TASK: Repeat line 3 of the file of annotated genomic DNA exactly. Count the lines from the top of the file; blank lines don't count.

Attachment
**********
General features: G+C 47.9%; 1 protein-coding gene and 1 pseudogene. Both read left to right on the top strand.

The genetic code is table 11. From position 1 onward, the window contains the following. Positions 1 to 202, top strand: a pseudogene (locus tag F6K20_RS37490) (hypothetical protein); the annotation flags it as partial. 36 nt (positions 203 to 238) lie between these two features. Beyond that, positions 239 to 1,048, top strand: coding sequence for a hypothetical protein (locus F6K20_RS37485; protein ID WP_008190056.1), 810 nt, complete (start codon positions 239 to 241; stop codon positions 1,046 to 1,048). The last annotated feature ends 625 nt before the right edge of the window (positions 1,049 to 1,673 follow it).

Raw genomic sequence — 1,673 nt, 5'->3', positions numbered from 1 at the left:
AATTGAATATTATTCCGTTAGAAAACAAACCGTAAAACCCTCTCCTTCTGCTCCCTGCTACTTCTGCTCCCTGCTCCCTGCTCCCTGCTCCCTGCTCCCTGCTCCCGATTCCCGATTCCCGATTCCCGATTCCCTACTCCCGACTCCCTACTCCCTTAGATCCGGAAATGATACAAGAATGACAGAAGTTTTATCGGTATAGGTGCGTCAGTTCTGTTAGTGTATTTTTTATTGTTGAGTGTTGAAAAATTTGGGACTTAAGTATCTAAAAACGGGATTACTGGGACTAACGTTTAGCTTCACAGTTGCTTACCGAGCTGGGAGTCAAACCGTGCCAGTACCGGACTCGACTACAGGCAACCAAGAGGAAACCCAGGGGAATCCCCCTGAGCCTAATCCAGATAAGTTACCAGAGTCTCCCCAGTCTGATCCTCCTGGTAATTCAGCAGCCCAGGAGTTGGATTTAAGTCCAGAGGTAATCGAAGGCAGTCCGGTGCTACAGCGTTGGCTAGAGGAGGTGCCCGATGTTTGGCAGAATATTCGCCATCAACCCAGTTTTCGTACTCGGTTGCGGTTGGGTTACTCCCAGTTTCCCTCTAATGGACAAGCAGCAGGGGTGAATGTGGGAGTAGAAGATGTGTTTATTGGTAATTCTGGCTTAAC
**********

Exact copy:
Raw genomic sequence — 1,673 nt, 5'->3', positions numbered from 1 at the left: